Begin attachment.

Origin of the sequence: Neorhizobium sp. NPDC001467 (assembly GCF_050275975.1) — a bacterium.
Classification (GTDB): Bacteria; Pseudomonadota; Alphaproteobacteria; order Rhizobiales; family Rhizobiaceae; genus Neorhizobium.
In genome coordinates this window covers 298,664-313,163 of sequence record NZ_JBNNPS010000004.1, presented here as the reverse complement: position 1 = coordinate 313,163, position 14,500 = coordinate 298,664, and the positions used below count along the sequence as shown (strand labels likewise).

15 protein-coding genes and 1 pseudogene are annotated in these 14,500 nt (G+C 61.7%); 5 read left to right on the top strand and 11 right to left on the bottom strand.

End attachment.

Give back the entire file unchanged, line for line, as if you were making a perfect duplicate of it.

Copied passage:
Origin of the sequence: Neorhizobium sp. NPDC001467 (assembly GCF_050275975.1) — a bacterium.
Classification (GTDB): Bacteria; Pseudomonadota; Alphaproteobacteria; order Rhizobiales; family Rhizobiaceae; genus Neorhizobium.
In genome coordinates this window covers 298,664-313,163 of sequence record NZ_JBNNPS010000004.1, presented here as the reverse complement: position 1 = coordinate 313,163, position 14,500 = coordinate 298,664, and the positions used below count along the sequence as shown (strand labels likewise).

15 protein-coding genes and 1 pseudogene are annotated in these 14,500 nt (G+C 61.7%); 5 read left to right on the top strand and 11 right to left on the bottom strand.